Wednesday, January 25, 2012

Why Listening and Reading Are Not the Same Thing, By Bryant Burnette

There's a good interview at Talk Stephen King between David Squyres and Matt Jacobs (of the Stephen King Fan Cast).  Check it out.

David and Matt are both audiobook fanatics.  That's cool.  I love audiobooks, too.  However, they (charmingly) persist in thinking that listening to an audiobook is the same thing as reading a book, and I (dickishly) persist in trying to educate them to the contrary.

Amongst the other topics in their interview, they took a moment to gang up on me on the subject, and you know me: I ain't gonna let that slide.

Class in now in session!



Reading is the act of reading: passing one's eyes across printed words (or, in the case of Braille, one's fingers along raised surfaces) in the act of consuming information.  Listening is the act of being spoken (or, in this case, read) to by someone else.  They are not the same thing, plain and simple.  At some point in the future, I have no doubt, we will be able to download texts into our brains, and thereby possess full retention of it.  This will be a superior process of consuming a text, but it will still not be reading; it'll be its own thing, and there will be a need to call it something else so as to make clear the distinctions between the two.

As a comparison, if you go out for dinner at a restaurant, you wouldn't say you "cooked" dinner, would you? 

No; you would say that you had dinner, but that it was cooked for you.  Whether you've cooked dinner or someone else has cooked it for you, you've had dinner ... but there is definitely a difference -- factually, though perhaps not in terms of quality -- between cooking it yourself and having it cooked for you.

With books, it's the same thing.  You're consuming the book either way, but there is a difference -- factually -- between reading it for yourself and having it read to you.  I'm attaching no value judgments here; I'm simply stating a fact. 

Someone reading the book to you is going to read it in certain ways -- with inflections, pauses, vocal tones, character voices, etc. -- that would be different than the way you would read it to yourself.  The meanings of the words are being shaped by that reader, translated through their thoughts and emotions, and formed in a way different than you would do if you were reading it to yourself.

Furthermore, in some cases prose is designed to do things that cannot be replicated aurally.  Take King's novel Misery as an example.  King uses different font styles to convey information about the manner in which Paul Sheldon is composing his new novel.  These tricks cannot be replicated vocally; it is literally impossible to do so, and hence, something has quantifiably been lost in the translation.  (I wrote about this topic in one of the first posts on my blog, which can be found here, for anyone who is interested.)

That's an extreme example, but here's a less-extreme one: when you are listening to an audiobook, how do you know when a paragraph has ended?  You don't.  The reader may pause to try and indicate it, but he also pauses when there is an ellipsis ... so how can you tell the difference? 

You can't; not always, at least.  You can't tell the difference between a colon and a semicolon, either.  You can't tell the difference between these three things, which are conveying the same information, but with slight -- yet definite -- variations in meaning and emphasis:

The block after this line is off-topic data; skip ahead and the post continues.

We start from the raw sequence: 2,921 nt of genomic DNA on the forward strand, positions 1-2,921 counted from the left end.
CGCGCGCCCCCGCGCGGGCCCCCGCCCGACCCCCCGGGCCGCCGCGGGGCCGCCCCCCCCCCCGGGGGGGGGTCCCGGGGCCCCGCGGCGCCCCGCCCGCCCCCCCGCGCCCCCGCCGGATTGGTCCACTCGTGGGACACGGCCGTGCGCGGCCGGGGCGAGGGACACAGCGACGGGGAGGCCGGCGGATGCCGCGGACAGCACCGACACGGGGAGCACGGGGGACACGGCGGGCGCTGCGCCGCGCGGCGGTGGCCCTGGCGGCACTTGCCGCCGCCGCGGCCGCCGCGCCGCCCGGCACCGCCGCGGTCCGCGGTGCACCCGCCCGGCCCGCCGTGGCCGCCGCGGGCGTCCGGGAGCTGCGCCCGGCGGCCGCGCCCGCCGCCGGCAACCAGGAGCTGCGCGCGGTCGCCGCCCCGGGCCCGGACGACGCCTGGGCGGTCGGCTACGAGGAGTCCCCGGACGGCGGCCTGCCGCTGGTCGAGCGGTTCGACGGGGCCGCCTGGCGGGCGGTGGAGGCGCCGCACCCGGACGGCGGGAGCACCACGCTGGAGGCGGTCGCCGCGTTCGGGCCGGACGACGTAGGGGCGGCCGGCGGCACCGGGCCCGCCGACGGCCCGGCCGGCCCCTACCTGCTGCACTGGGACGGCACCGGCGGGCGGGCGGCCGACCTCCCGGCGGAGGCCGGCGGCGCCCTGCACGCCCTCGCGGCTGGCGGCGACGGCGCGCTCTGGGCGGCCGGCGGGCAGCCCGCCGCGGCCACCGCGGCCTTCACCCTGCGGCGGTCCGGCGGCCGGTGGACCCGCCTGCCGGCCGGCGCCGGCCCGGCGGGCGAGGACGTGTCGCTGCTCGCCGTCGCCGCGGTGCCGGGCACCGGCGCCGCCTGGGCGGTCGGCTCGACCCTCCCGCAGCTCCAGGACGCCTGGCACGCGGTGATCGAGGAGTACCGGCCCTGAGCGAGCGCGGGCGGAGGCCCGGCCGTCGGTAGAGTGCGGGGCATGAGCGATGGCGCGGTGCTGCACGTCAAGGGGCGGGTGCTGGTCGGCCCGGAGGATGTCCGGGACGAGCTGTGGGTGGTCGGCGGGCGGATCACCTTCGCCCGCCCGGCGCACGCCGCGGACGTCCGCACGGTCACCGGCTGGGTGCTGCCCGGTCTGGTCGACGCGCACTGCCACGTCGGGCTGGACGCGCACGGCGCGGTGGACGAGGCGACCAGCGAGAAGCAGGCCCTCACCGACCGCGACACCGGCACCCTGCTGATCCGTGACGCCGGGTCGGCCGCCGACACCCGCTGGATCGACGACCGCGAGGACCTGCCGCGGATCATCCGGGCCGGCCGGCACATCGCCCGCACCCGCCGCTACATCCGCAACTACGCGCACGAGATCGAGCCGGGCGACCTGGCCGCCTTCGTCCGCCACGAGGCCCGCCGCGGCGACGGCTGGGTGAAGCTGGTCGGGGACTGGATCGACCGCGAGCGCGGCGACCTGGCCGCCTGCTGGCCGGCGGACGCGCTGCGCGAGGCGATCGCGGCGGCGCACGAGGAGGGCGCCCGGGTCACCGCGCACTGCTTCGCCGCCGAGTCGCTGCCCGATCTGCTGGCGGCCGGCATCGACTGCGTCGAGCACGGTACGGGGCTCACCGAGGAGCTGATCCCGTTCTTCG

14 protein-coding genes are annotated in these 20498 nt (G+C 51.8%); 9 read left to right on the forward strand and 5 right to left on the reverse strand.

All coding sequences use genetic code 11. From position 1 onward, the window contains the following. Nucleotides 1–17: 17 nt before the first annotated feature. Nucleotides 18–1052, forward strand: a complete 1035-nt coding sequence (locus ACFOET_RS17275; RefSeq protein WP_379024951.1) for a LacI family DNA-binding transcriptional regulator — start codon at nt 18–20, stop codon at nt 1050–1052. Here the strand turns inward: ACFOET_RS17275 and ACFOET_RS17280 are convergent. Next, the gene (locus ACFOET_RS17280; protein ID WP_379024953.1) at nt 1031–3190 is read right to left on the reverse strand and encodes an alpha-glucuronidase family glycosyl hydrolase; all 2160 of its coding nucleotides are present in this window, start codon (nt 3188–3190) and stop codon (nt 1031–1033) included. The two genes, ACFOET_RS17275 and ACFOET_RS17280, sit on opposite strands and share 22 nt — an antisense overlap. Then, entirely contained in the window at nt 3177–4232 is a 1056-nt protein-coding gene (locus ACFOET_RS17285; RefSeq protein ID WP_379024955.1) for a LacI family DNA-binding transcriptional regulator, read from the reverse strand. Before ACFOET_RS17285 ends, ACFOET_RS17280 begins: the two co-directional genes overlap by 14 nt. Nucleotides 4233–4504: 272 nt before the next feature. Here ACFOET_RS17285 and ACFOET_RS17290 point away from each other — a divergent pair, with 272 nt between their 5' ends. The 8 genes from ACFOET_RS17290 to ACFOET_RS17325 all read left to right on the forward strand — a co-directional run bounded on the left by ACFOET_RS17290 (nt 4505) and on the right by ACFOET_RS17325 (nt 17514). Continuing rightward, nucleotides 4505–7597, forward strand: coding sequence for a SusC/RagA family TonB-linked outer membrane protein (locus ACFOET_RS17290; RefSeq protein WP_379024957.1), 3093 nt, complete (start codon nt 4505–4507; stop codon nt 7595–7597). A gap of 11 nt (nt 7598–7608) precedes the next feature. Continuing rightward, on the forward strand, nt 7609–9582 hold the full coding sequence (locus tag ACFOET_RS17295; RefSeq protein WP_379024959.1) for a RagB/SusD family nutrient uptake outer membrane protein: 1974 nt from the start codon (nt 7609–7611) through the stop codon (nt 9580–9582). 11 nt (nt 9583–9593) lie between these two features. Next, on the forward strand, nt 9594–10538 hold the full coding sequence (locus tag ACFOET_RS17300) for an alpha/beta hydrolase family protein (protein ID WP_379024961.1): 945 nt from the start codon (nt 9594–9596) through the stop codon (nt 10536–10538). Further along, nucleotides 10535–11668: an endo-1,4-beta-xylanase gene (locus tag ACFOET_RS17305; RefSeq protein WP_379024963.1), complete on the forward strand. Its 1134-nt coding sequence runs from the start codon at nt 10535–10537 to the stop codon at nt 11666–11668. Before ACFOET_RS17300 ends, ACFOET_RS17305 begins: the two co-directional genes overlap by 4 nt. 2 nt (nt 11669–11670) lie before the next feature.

(1) He said -- laughingly -- that it was all a game.

(2) He said (laughingly) that it was all a game.

(3) He said, laughingly, that it was all a game.

A truly great reader can do it.  Frank Muller, for example.  But even good ones can't do it every time, and the potential is there for the reader to interpret things differently than you would have done for yourself. 

Prose matters.  When it's great prose, every comma, every ironically capitalized letter, every paragraph break ... everything the author does has the potential to convey something crucial, which can be lost in the translation to audio format.

By sloppiness or momentary inattention, we all miss such things when we read for ourselves, also, at least occasionally.  But by allowing a reader to interpret the language for you, you are forfeiting your ability to interpret this type of thing for yourself.  You have gone -- in some regard -- from active participant to passive participant.  Saying those are the same thing is, again, simply inaccurate.

Similarly, if you read an English translation of a French-language novel, you are not actually reading the French novel; you're reading a translated version which has been adapted by someone else.  Want to read the real version?  You'd better learn to read French, or learn to not mind not knowing what the words you're reading mean, because otherwise, it's not happening.  The two things are not the same.  Similarly, a book and an audiobook are not the same thing.

Fellas, words DO mean something, and when you're listening, it means you're listening ... not reading.

If that were not the case, I could say I was going to drive my truck to play and then eat some lunch once I got back to my hotel, and mean I was driving my car to work and would have dinner once I got back to my apartment.

Not the same thing.  Related concepts, yes; but also very, very different.  I say this lovingly, of course.  I'm a fan of both of you, and love the work you do.

Class dismissed!

4 comments:

  1. Then you're in a sad minority.

    After reading the article, I printed a copy and asked my wife to read it to me. Both versions were equally boring. Just like this article and most of this blog.

    Whenever I have INSOMNIA, I read a couple paragraphs from this blog and immediately fall asleep. So, at least this blog has one redeeming value...

    ReplyDelete